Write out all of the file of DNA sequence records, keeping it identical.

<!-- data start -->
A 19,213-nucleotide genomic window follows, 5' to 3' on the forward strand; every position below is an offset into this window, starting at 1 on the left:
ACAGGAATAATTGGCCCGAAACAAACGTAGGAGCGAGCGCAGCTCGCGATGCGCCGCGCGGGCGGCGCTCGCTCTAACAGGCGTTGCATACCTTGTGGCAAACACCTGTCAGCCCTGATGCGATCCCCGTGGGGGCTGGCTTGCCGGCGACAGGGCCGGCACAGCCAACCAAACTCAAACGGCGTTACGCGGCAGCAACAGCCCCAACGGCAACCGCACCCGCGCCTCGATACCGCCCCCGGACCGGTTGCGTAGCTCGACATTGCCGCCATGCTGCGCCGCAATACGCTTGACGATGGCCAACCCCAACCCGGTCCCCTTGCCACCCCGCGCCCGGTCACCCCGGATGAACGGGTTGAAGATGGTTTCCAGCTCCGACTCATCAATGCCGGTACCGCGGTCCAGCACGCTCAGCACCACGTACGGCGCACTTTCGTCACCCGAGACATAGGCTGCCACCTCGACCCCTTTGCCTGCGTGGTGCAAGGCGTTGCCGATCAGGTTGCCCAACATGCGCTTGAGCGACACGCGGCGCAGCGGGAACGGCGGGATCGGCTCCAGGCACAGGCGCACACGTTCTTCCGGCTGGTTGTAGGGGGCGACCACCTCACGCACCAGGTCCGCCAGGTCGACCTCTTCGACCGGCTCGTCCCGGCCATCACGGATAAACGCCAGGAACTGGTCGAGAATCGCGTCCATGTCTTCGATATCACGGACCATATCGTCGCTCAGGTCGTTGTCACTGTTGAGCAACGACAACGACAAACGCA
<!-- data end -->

A 19,213-nucleotide genomic window follows, 5' to 3' on the forward strand; every position below is an offset into this window, starting at 1 on the left:
ACAGGAATAATTGGCCCGAAACAAACGTAGGAGCGAGCGCAGCTCGCGATGCGCCGCGCGGGCGGCGCTCGCTCTAACAGGCGTTGCATACCTTGTGGCAAACACCTGTCAGCCCTGATGCGATCCCCGTGGGGGCTGGCTTGCCGGCGACAGGGCCGGCACAGCCAACCAAACTCAAACGGCGTTACGCGGCAGCAACAGCCCCAACGGCAACCGCACCCGCGCCTCGATACCGCCCCCGGACCGGTTGCGTAGCTCGACATTGCCGCCATGCTGCGCCGCAATACGCTTGACGATGGCCAACCCCAACCCGGTCCCCTTGCCACCCCGCGCCCGGTCACCCCGGATGAACGGGTTGAAGATGGTTTCCAGCTCCGACTCATCAATGCCGGTACCGCGGTCCAGCACGCTCAGCACCACGTACGGCGCACTTTCGTCACCCGAGACATAGGCTGCCACCTCGACCCCTTTGCCTGCGTGGTGCAAGGCGTTGCCGATCAGGTTGCCCAACATGCGCTTGAGCGACACGCGGCGCAGCGGGAACGGCGGGATCGGCTCCAGGCACAGGCGCACACGTTCTTCCGGCTGGTTGTAGGGGGCGACCACCTCACGCACCAGGTCCGCCAGGTCGACCTCTTCGACCGGCTCGTCCCGGCCATCACGGATAAACGCCAGGAACTGGTCGAGAATCGCGTCCATGTCTTCGATATCACGGACCATATCGTCGCTCAGGTCGTTGTCACTGTTGAGCAACGACAACGACAAACGCA